Edited after Thomas' answer


Question 30.6. "Detailed balance":

System is in thermal equilibrium, and the physics of the system is governed by the collision $1+2\leftrightarrow 3+4$

Show (assuming thermal equilibrium) that collision rates balance:

$f_1 f_2 (1 \mp f_3) (1 \mp f_4) = f_3 f_4 (1 \mp f_1) (1 \mp f_2)$

This comes from Boltzmann right hand side, equation 30.40.


And we get to the solution by saying: $f_i = (e^{\frac{E_i-\mu_i}{T}} \pm 1)^{-1}$, where $i$ is a particle species

and then saying that in thermal equilibrium $E_1+E_2=E_3+E_4$, $\mu_1 + \mu_2 = \mu_3 + \mu_4$.

The problem with the solution

from what I know function $f \rightarrow f(\mathbf{p})$, and the $E_1+E_2=E_3+E_4$ in thermal equilibrium should apply only for total energies $E_i$, so e.g. for $E_1=\int dE_1'$.

Hence, $f$ is:

$f_i(\mathbf{p}) = (e^{\frac{E_i(\mathbf{p})-\mu_i}{T}} \pm 1)^{-1}$

In this case, we get $E_i=E_j$ which still leads to the desired answer.

Proposed solution to the problem

Should be:

$\int_0^{\infty} f_1 f_2 (1 \mp f_3) (1 \mp f_4) dE = \int_0^\infty f_3 f_4 (1 \mp f_1) (1 \mp f_2) dE$

Am I understanding something wrong?


1 Answer 1


There are indeed internal states, but I believe that this does not affect the thermal equilibrium condition.

Consider a particle with energy $E=p^2/(2m)+\epsilon_\alpha$, where $\alpha$ labels inernal states, such as the vibrational and rotational levels of an atom. The distribution function is $f_\alpha(p)$, and the phase space measure in the collision integral is $$ \int d\Gamma = \int d^3p\sum_\alpha . $$ Consider $2\to 2$ scattering, with a cross section $\sigma_{\alpha_1,\alpha_2}^{\alpha_3,\alpha_4}(p_1,p_2;p_3,p_4)$. The cross section satifies the usual symmetries under $(1\leftrightarrow 2)$ etc. Then the equilibrium condition is $$ f_1f_2(1\mp f_3)(1\mp f_4)=f_3f_4(1\mp f_1)(1\mp f_2), $$ where $f_1=f_{\alpha_1}(p_1)$ etc. This is satisfied by $$ f_\alpha(p) = \frac{1}{\exp(\beta(E_\alpha(p)-\mu))\pm 1} $$ with $E_\alpha(p)=p^2/(2m)+\epsilon_\alpha$ as above and $E_1+E_2=E_3+E_4$.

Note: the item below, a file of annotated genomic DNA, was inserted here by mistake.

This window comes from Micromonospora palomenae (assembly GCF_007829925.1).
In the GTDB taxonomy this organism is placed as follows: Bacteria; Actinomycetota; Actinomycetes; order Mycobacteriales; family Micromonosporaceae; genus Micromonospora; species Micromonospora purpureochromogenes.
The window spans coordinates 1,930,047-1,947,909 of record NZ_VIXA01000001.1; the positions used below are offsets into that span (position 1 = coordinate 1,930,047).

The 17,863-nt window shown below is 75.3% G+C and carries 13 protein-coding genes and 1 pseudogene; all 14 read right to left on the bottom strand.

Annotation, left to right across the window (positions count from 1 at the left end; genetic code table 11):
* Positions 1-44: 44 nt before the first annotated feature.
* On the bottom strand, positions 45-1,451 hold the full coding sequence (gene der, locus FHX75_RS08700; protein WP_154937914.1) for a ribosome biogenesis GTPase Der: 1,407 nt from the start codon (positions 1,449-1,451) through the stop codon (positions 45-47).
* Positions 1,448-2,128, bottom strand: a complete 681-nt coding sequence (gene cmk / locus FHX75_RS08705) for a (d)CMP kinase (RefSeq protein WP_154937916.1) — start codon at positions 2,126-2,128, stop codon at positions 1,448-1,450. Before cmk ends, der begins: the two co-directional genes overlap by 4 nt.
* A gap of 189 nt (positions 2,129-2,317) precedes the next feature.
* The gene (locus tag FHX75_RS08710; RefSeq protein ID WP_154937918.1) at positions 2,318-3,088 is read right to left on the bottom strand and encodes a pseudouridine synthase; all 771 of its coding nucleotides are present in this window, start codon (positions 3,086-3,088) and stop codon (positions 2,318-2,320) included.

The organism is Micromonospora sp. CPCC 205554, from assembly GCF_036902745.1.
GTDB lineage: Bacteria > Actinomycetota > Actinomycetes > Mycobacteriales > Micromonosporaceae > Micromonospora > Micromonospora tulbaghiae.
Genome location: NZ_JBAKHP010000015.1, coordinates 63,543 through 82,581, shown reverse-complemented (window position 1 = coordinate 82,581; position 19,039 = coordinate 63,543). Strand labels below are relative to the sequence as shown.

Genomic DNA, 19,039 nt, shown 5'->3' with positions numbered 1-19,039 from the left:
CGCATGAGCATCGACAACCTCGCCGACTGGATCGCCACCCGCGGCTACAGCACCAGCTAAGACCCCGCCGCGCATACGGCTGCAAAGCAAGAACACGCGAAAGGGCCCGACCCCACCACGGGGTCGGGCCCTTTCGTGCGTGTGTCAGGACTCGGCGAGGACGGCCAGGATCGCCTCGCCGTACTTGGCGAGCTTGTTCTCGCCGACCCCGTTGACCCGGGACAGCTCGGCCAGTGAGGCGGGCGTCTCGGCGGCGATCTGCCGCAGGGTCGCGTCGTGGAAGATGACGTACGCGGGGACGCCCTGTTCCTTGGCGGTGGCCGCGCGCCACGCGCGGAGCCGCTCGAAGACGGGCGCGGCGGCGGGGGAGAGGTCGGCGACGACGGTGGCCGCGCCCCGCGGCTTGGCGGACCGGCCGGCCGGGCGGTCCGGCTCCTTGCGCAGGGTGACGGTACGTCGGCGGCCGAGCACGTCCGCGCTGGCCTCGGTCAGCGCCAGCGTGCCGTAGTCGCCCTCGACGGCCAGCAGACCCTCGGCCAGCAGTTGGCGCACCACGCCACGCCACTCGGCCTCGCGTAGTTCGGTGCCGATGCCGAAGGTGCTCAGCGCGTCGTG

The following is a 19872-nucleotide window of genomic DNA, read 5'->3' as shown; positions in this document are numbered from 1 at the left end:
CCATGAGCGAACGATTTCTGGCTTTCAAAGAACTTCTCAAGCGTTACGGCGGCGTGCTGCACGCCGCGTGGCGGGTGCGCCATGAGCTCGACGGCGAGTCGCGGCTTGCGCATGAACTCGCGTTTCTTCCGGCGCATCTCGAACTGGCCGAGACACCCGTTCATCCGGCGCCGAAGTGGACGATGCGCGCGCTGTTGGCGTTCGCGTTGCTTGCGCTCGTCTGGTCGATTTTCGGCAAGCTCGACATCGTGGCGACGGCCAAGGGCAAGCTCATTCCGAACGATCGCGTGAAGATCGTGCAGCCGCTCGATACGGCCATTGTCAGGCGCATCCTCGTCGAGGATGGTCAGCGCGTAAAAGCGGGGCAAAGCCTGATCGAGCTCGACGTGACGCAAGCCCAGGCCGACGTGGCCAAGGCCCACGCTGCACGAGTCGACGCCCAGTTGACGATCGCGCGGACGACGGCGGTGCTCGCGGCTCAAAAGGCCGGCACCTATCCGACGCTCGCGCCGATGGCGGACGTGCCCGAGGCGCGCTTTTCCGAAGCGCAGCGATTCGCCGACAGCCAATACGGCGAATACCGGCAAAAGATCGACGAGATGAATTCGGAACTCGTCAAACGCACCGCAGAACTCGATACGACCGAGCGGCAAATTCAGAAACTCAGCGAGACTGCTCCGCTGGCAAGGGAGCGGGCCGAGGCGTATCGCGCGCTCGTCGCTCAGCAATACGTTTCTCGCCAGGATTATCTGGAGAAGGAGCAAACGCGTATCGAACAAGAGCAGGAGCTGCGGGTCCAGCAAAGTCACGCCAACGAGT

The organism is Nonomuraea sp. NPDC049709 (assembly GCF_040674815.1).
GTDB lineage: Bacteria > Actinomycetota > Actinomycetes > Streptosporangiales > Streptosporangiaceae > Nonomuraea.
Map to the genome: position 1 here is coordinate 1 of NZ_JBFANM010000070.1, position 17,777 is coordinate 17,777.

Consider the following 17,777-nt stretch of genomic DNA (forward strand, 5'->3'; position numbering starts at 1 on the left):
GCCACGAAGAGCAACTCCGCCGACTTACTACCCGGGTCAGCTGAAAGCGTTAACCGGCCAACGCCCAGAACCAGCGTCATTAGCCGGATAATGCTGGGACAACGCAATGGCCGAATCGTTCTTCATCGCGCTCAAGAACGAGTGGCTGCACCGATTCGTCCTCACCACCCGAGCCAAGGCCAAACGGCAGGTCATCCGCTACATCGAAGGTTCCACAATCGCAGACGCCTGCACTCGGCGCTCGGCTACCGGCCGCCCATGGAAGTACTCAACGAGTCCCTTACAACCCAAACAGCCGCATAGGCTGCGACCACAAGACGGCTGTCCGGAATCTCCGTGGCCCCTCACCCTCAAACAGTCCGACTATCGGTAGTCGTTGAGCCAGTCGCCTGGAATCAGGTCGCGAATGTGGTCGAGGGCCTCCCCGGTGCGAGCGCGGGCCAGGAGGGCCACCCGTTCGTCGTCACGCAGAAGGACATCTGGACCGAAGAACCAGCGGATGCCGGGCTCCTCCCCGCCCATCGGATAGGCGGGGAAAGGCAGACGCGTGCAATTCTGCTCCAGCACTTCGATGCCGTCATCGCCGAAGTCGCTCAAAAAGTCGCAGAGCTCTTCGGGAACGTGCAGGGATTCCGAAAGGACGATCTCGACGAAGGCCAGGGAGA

• $\begingroup$ Thanks a lot for the reply Thomas, I have a question; in your notation is $E_1=\int dE_a$? $\endgroup$
    – OTH
    Jun 22, 2015 at 15:23
  • $\begingroup$ Hey, I realized I had formulated the question in a slightly bad way but after reading your answer I noticed what my problem was. I had been thinking that the energy conservation applies only when integrating through the whole energy distribution. When I think of the collisional operator describing a collision (or annihilation) between particles I realize that the energy is conserved. Anyway, voted as an answer because this was easier for me to understand than the original solution. I'll also fix the question. $\endgroup$
    – OTH
    Jun 22, 2015 at 15:52

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